March 22 (Bloomberg) -- Cengage Learning Inc., the textbook publisher owned by Apax Partners LLP, said it has drawn down $430 million from its revolving credit lines and is getting restructuring advice from Alvarez & Marsal.
The money was “virtually the entire remaining amount available,” according to a statement posted on its website. The company said it’s also working with law firm Kirkland & Ellis LLP and financial adviser Lazard Ltd. “as part of its ongoing efforts to assess its capital structure.”
The move raises the prospect of bankruptcy for Cengage, a developer of teaching materials for colleges, schools, libraries and corporations. Apax led the group that acquired the educational publisher from Thomson Reuters Corp. for $7.75 billion in 2007.
“We continue to evaluate all alternatives to address our capital structure and intend to use all the tools and resources available to us to address it,” James McCusker, a Cengage spokesman, said in an e-mailed response to questions about a possible bankruptcy filing. “We are reviewing a range of options to strengthen our balance sheet and give us the ability to position our company for long-term growth and success.”
Cengage has $525 million in revolving credit, an amount poised to shrink to $300 million in July. The company said today it has drawn $518 million from the revolvers and has about $490 million in cash. It had about $5.36 billion in debt at the end of 2012, including more than $2 billion due next year, and reported an 18 percent drop in revenue for the six months ended Dec. 31.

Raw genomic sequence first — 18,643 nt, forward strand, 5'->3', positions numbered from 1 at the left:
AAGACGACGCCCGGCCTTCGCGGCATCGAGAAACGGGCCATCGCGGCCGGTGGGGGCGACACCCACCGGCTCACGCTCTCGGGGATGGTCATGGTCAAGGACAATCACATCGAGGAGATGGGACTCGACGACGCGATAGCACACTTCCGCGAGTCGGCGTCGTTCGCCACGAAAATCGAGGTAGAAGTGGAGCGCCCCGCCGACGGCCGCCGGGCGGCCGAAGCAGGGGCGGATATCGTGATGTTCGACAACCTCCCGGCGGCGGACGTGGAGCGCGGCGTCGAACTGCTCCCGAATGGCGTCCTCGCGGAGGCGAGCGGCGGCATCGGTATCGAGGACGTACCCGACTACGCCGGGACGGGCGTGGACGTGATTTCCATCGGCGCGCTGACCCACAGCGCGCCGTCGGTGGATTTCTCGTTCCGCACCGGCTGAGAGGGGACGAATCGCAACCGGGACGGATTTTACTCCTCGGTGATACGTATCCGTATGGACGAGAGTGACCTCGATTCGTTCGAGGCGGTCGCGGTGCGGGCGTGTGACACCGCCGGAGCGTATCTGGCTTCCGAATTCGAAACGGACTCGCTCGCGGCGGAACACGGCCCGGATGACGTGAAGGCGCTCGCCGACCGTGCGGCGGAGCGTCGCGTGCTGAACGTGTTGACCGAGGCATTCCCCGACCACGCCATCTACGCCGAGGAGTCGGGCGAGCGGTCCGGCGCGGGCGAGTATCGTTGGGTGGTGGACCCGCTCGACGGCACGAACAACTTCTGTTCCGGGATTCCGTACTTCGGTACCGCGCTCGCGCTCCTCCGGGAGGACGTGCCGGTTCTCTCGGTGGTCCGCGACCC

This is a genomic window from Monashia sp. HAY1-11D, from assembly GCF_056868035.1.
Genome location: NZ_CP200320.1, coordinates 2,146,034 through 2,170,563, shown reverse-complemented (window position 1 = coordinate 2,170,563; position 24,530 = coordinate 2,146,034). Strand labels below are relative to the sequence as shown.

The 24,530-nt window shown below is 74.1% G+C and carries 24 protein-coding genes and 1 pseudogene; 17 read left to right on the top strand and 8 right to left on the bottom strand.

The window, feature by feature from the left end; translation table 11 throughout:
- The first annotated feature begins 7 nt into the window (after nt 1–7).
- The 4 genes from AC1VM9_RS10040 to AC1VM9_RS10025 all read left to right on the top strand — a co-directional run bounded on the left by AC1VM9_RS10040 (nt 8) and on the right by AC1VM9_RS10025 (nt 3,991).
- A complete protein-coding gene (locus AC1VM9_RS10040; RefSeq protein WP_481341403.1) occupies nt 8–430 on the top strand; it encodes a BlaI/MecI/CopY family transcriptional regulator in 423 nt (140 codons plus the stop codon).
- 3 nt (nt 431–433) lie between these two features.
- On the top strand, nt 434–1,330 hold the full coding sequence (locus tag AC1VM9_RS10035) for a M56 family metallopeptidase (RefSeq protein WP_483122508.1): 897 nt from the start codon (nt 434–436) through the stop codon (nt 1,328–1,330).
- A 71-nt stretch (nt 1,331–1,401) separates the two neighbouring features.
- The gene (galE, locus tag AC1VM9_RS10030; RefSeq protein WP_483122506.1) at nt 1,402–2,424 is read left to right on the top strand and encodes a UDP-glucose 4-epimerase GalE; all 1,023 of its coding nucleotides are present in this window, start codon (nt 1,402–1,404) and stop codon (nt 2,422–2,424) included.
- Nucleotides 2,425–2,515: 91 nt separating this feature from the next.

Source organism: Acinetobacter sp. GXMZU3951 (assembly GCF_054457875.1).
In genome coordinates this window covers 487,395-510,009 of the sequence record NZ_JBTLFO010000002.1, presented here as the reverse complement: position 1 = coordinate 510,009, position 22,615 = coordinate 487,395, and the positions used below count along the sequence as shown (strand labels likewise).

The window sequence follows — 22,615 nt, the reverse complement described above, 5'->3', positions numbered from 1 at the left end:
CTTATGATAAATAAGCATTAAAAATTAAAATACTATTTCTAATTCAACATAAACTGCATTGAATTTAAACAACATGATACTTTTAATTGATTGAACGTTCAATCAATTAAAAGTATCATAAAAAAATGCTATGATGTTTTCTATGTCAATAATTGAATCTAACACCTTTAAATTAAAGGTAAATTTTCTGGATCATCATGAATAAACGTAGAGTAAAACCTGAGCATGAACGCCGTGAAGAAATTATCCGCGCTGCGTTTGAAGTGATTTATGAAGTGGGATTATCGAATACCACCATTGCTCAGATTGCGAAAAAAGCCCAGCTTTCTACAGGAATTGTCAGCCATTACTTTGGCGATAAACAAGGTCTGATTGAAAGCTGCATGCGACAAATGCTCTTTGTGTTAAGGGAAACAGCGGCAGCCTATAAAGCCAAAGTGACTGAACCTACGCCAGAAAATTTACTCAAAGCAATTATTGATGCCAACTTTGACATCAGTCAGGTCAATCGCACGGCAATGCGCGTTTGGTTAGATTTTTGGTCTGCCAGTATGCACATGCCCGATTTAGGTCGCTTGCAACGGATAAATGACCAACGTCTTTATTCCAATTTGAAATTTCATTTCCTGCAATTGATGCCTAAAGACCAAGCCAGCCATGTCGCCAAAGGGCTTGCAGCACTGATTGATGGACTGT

“We are borrowing more under the revolver this year because it is important to demonstrate our liquidity given our year-to-date performance and our resulting lower cash position,” McCusker said.
The company spent $50 million buying back its own debt at a discount last quarter, Chief Executive Officer Michael Hansen said on a February conference call. Apax has been buying up the publisher’s debt at a discount, he said then, referring further questions to the London-based buyout firm.
Hansen, who joined the publisher in September, has revamped management and shifted to more digital products and subscriptions to help revive revenue as students increasingly shy away from buying textbooks new.
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